New York painter Giselle Pons has transformed her home into a refined residence where guests can appreciate her sophisticated choice of interior design, the library with over 7,000 books in English, French and Italian as well as a unique collection of CDs and vinyl records.
Expert teacher of English and translator, Giselle organizes full immersion courses for guests who want to improve their English or prepare for Cambridge and TOEFL exams.
B&B Villa le Giare is situated in the heart of the picturesque Lazio Maremma amid ancient olive groves. Fully integrated in the territory, the property is only 15 km away from the renowned Tyrrhenian Sias beaches and Lake Bolsena surrounded by the charming towns of Marta, Capodimonte, Bolsena and Montefiascone.
Villa le Giare is the ideal spot to spend a few days in complete relaxation and exploring country paths, archeological sites and uncontaminated areas.
The climate is mild in summer and breezy in autumn.
At night a total absence of light pollution consents the observation of stars and constellations.
A delicious breakfast is served in the family dining room, and on the terrace overlooking the olive groves or under the linden trees during the warm season..
The three guest rooms are on the first floor of the villa
THE GREEN ROOM, with double bed and, gives onto a small panoramic terrace with two chairs and a table where one can enjoy cool sunsets.
THE LINDEN ROOM, with two single beds, overlooks the vast lawn with its huge linden trees. In the morning you can see hoopoo hens, bee eaters and magpies darting from tree to tree.
THE OLIVE GROVE ROOM is a single room with a 1 ½ size bed and a small panoramic terrace with a view of the surrounding olive groves. On a clear day you can see the sea.
B&B Villa le Giare gallery
An ancient Roman pagus, Canino derives its name from the gens Caninia of preroman origin from the city of Vulci. The first urban settlements probably date back to the Etruscan period (IXth century BCE); but the town became important after the advent of the Farnese family in the XVth century.
Between the Middle Ages and the Renaissance, the destiny of Canino was marked by the alternating fortunes of members of the various local aristocratic families continually struggling for supremacy: a continual succession of warlords, among whom the Farnese. Canino prides itself for being the birthplace of Alessandro Farnese, who became Pope Paul III in 1534.
In 1808, Lucien Bonaparte, younger brother of Napoleon, established his residence in Canino. After having effectively helped his older brother become Emperor, he was appointed ambassador to Spain and Portugal. There he fell in love and married Alexandrine de Bleschamps. Napoleon ordered his brother to divorce her because he wanted him to marry a member of an important reigning family. Lucien refused to leave Alexandrine and was forced to flee to Rome, where, after lending money to Pope Pius VII, he was given land in Canino and appointed Prince of Canino and Musignano. The Vulci necropolis was accidentally discovered on his land when an ox-cart fell into an Etruscan tomb. Lucien is remembered as the first systematic organizer of the archeological findings of the Etruscan city of Vulci.
The landscape around Canino features the typical silver-grey colour of the olive groves which produce the celebrated Canino DOP extra-virgin olive oil. There are also flourishing vineyards and endless fields where cereals are grown.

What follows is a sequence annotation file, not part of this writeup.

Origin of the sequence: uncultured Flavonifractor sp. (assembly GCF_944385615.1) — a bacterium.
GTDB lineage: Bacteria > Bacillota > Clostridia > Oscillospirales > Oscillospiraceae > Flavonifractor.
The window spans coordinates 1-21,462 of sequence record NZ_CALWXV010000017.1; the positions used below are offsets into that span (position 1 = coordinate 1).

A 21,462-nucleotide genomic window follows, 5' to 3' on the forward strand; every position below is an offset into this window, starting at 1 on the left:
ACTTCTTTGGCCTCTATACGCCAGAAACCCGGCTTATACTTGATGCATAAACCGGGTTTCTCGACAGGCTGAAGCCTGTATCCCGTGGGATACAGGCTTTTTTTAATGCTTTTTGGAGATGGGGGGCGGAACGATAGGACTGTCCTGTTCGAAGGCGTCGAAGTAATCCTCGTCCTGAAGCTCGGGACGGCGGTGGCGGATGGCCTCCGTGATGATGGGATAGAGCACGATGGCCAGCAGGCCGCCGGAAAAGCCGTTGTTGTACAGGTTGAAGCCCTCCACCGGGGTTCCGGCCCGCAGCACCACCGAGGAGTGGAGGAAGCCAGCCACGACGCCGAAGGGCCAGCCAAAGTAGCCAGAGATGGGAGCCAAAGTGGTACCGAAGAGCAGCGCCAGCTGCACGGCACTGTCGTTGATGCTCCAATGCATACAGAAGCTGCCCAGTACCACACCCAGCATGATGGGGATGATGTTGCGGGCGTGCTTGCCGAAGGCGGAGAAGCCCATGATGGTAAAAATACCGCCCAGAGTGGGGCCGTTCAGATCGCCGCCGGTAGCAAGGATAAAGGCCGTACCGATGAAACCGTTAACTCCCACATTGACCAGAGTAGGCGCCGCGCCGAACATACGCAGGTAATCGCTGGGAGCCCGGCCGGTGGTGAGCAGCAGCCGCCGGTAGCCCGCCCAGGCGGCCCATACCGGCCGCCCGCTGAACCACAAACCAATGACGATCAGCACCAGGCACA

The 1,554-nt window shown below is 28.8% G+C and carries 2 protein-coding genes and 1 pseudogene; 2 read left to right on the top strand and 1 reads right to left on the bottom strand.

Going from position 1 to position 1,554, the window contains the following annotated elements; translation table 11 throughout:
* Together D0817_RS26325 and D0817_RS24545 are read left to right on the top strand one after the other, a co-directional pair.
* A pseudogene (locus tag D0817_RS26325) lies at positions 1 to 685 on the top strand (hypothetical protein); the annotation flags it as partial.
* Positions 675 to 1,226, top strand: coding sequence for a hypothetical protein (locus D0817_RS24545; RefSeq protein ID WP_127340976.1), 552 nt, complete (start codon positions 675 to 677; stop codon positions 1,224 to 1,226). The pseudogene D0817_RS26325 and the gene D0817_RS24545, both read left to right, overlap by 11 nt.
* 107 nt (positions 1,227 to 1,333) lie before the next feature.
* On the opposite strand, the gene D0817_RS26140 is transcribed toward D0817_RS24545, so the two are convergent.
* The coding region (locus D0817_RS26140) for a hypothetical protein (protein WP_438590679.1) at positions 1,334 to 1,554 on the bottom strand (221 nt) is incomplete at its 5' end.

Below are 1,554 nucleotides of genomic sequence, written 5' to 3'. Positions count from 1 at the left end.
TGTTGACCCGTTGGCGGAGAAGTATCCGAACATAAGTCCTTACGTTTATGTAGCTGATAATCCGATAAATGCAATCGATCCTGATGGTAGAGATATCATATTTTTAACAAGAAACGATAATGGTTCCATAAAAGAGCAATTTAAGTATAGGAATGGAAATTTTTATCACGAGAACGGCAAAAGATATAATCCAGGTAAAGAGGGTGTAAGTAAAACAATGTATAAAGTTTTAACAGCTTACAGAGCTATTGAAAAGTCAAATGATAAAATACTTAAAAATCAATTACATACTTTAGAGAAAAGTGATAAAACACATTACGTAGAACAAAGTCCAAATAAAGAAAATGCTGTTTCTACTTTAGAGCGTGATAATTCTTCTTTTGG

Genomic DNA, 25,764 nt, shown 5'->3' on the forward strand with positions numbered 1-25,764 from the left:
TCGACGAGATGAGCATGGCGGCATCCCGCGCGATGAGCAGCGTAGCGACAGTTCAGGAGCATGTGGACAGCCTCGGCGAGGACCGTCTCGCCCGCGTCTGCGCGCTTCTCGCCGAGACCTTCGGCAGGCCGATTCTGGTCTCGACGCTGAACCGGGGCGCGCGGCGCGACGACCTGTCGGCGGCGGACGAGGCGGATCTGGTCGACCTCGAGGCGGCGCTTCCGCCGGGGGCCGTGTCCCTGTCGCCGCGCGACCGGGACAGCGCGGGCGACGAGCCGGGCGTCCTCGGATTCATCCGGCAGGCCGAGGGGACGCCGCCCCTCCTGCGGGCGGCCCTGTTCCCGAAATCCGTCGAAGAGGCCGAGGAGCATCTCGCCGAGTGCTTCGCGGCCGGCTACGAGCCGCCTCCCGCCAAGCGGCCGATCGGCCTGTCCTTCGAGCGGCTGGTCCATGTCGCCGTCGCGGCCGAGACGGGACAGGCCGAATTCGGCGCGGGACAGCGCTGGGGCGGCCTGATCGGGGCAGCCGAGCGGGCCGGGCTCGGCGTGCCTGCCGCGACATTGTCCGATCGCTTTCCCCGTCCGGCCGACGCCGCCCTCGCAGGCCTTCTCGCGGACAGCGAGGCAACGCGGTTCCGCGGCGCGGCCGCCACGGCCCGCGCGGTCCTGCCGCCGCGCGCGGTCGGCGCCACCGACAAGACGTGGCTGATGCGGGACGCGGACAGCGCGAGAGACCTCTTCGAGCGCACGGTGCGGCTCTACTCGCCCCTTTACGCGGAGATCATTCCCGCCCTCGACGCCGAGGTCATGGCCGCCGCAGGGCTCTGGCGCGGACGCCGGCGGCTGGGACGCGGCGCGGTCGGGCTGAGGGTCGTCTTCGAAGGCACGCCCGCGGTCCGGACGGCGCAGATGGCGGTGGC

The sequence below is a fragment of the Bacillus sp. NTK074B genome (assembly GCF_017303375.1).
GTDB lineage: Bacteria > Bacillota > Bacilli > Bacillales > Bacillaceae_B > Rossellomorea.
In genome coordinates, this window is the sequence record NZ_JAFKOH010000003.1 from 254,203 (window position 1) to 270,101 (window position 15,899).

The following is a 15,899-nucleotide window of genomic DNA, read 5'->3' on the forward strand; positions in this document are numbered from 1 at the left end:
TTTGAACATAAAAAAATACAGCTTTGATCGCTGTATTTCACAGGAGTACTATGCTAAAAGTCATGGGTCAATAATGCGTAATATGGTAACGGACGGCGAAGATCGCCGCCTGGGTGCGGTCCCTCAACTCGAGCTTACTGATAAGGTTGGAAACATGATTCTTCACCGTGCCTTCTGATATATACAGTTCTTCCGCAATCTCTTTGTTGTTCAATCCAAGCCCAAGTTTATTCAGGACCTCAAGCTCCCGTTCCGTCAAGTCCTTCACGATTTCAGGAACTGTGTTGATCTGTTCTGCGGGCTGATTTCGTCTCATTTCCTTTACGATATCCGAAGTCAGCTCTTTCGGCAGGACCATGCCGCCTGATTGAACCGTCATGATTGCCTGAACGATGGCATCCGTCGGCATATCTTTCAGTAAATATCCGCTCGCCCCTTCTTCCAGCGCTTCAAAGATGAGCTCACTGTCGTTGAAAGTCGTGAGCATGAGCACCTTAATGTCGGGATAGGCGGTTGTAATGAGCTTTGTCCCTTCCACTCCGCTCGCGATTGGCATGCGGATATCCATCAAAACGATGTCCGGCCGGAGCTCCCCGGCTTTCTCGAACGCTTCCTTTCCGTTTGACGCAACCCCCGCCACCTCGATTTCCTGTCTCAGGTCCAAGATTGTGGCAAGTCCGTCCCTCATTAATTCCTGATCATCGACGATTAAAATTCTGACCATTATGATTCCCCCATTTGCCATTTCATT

Canino is also famous for its great variety of natural vegetation such as ‘barba cappuccia’ (Plantago coronopas plantaginacee), ‘caccia lepre’ (Reichardia picroides composite), ‘costa del somaro’ (Hypochaeris radicata composite), ‘crepacore’ (Chrysanthemum segetum composite) and others which mixed together make up the famed Canino Mischietto, a typical country salad.
Due to the meticulous safeguarding of the naturalistic heritage of the olive groves, a priority for the inhabitants, Canino and its adjacent territory is a paradise for nature lovers and bird watchers. Many forms of wild fauna have their ideal habitat in the countryside: porcupines, foxes, boars, hoopoo hens, bee eaters live together in harmony.
At 10 kilometers from Villa Le Giara lies the WWF Vulci Oasis lining the Fiora River.
At Vulci there is also the Medieval Castello della Badia (IXth century), with its moat overlooking the Roman-built Badia Bridge (1st century BCE). The largest archeological park in Europe contains the ancient Etruscan city of Vulci.
Every season has different blossoms: in March we have the almond trees with their delicate pink and white flowers. Then come the cherry trees. In April the horse chestnut (Aesculus hippocastanum) appears in all its splendour with enormous white blossoms. In May the golden broomrape (Genistea) and the flame-coloured corn poppy (Papaver) flourish, but this is also the moment when the olive trees are literally covered with the white flowers. In June the tiny yellow flowers of the linden trees (Tilia europaea) fill the air with their delicate scent. Summer brings the pink and white oleanders (Nerium oleander) and the magnificent mauve hydrangeas (Hydrangea hortensia).
In autumns the deciduous trees colour the countryside with every imaginable shade of gold and orange, while in winter the cotoneaster (Cotoneaster frigidus) is covered with red berries.
Within a radius of 50 kms there are endless fascinating beaches, archeological sites, typical Maremma towns to visit. We will be delighted to help you choose an itinerary.
Here are a few suggestions: Bolsena, Capalbio, Capodimonte, Farnese, Ischia di Castro, Marta, Orbetello, Pitigliano, Sorano, Sovana, Tarquinia, Tuscania, Valentano, Viterbo.